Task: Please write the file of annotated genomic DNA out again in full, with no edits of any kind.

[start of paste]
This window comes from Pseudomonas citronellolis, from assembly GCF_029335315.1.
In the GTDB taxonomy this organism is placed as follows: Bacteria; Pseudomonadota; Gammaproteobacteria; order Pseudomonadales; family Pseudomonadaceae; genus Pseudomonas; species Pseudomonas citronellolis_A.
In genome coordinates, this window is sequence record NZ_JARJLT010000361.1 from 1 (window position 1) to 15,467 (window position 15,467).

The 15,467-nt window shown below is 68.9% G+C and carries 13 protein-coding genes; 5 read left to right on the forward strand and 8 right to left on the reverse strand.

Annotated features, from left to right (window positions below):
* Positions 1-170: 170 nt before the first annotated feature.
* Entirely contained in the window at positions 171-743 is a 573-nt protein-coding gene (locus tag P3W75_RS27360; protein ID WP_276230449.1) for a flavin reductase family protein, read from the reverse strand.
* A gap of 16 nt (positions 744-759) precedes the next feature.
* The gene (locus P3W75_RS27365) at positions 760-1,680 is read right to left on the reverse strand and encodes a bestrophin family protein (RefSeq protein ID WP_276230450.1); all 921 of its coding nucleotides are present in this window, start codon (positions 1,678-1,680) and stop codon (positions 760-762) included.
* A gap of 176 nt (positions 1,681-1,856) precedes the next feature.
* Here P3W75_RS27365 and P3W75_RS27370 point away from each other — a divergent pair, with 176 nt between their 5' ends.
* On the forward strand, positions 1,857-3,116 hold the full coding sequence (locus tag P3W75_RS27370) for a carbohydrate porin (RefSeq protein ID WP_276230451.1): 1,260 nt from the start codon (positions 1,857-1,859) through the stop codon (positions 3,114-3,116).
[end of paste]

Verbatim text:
This window comes from Pseudomonas citronellolis, from assembly GCF_029335315.1.
In the GTDB taxonomy this organism is placed as follows: Bacteria; Pseudomonadota; Gammaproteobacteria; order Pseudomonadales; family Pseudomonadaceae; genus Pseudomonas; species Pseudomonas citronellolis_A.
In genome coordinates, this window is sequence record NZ_JARJLT010000361.1 from 1 (window position 1) to 15,467 (window position 15,467).

The 15,467-nt window shown below is 68.9% G+C and carries 13 protein-coding genes; 5 read left to right on the forward strand and 8 right to left on the reverse strand.

Annotated features, from left to right (window positions below):
* Positions 1-170: 170 nt before the first annotated feature.
* Entirely contained in the window at positions 171-743 is a 573-nt protein-coding gene (locus tag P3W75_RS27360; protein ID WP_276230449.1) for a flavin reductase family protein, read from the reverse strand.
* A gap of 16 nt (positions 744-759) precedes the next feature.
* The gene (locus P3W75_RS27365) at positions 760-1,680 is read right to left on the reverse strand and encodes a bestrophin family protein (RefSeq protein ID WP_276230450.1); all 921 of its coding nucleotides are present in this window, start codon (positions 1,678-1,680) and stop codon (positions 760-762) included.
* A gap of 176 nt (positions 1,681-1,856) precedes the next feature.
* Here P3W75_RS27365 and P3W75_RS27370 point away from each other — a divergent pair, with 176 nt between their 5' ends.
* On the forward strand, positions 1,857-3,116 hold the full coding sequence (locus tag P3W75_RS27370) for a carbohydrate porin (RefSeq protein ID WP_276230451.1): 1,260 nt from the start codon (positions 1,857-1,859) through the stop codon (positions 3,114-3,116).